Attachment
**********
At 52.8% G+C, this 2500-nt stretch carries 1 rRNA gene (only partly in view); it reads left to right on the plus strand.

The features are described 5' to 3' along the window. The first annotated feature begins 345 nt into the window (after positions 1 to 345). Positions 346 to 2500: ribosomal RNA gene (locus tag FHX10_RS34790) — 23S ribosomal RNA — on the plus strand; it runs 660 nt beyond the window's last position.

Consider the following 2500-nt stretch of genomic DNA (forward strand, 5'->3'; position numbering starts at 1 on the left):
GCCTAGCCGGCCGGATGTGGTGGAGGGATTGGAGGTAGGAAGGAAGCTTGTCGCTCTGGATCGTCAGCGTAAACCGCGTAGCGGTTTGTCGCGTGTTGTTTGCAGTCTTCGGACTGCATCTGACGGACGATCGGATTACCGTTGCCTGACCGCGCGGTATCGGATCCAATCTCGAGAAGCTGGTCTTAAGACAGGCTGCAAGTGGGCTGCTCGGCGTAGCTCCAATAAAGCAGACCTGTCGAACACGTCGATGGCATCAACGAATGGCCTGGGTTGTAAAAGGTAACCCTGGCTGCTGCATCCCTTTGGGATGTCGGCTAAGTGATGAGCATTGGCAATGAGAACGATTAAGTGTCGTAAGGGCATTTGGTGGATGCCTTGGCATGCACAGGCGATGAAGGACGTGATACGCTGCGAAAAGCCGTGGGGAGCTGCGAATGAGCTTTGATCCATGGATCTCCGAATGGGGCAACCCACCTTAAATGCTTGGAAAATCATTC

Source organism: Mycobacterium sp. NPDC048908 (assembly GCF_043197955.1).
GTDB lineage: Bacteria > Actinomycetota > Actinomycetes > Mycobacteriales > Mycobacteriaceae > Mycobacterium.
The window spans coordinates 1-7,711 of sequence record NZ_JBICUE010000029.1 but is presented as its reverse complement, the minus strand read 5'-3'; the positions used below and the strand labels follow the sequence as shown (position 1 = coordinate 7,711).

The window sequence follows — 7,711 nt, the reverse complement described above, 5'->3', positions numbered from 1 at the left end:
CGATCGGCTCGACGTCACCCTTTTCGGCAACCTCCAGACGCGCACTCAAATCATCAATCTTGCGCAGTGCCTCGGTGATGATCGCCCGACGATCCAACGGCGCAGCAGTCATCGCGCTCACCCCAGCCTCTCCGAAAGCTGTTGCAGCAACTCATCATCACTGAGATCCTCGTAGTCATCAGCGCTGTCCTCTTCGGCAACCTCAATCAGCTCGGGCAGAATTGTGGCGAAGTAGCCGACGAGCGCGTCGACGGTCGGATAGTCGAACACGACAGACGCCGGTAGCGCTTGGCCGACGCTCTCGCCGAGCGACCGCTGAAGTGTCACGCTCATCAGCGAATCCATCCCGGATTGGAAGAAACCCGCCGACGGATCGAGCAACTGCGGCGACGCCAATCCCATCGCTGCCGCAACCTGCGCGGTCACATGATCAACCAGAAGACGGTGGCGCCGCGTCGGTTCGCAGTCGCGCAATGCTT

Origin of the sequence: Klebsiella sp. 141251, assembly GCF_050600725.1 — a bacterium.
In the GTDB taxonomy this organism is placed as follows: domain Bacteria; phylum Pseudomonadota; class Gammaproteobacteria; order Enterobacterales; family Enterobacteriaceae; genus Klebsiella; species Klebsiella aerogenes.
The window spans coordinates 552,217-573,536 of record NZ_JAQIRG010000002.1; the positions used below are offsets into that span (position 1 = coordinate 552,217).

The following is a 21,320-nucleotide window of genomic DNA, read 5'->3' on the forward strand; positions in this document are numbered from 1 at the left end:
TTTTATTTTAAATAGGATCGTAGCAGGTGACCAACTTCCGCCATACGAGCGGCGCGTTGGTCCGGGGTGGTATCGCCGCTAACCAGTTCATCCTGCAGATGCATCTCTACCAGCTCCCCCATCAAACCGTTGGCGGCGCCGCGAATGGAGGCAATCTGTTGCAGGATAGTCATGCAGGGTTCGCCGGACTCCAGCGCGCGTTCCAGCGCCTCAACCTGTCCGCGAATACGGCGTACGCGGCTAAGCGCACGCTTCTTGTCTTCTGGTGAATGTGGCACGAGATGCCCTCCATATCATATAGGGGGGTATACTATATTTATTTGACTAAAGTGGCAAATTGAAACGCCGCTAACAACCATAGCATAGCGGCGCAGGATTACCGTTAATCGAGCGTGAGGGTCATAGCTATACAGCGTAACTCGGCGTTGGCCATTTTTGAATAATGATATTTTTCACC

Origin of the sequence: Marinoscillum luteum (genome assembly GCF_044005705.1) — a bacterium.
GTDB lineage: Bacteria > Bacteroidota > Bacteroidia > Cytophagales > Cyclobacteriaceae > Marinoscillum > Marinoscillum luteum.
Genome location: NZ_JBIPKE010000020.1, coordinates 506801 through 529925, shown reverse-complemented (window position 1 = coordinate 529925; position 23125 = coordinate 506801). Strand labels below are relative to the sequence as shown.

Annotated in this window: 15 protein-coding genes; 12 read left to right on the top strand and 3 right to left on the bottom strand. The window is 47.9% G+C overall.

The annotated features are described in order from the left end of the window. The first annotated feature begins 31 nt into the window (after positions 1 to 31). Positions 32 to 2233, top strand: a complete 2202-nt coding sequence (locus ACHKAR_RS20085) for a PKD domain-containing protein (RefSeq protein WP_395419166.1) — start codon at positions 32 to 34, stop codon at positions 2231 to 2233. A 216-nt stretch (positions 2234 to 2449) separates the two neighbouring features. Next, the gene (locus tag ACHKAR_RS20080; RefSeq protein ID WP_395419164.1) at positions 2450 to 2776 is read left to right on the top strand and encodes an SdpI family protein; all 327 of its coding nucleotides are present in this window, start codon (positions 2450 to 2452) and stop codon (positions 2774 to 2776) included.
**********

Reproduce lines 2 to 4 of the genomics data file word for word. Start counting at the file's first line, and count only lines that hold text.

The features are described 5' to 3' along the window. The first annotated feature begins 345 nt into the window (after positions 1 to 345). Positions 346 to 2500: ribosomal RNA gene (locus tag FHX10_RS34790) — 23S ribosomal RNA — on the plus strand; it runs 660 nt beyond the window's last position.

Consider the following 2500-nt stretch of genomic DNA (forward strand, 5'->3'; position numbering starts at 1 on the left):
GCCTAGCCGGCCGGATGTGGTGGAGGGATTGGAGGTAGGAAGGAAGCTTGTCGCTCTGGATCGTCAGCGTAAACCGCGTAGCGGTTTGTCGCGTGTTGTTTGCAGTCTTCGGACTGCATCTGACGGACGATCGGATTACCGTTGCCTGACCGCGCGGTATCGGATCCAATCTCGAGAAGCTGGTCTTAAGACAGGCTGCAAGTGGGCTGCTCGGCGTAGCTCCAATAAAGCAGACCTGTCGAACACGTCGATGGCATCAACGAATGGCCTGGGTTGTAAAAGGTAACCCTGGCTGCTGCATCCCTTTGGGATGTCGGCTAAGTGATGAGCATTGGCAATGAGAACGATTAAGTGTCGTAAGGGCATTTGGTGGATGCCTTGGCATGCACAGGCGATGAAGGACGTGATACGCTGCGAAAAGCCGTGGGGAGCTGCGAATGAGCTTTGATCCATGGATCTCCGAATGGGGCAACCCACCTTAAATGCTTGGAAAATCATTC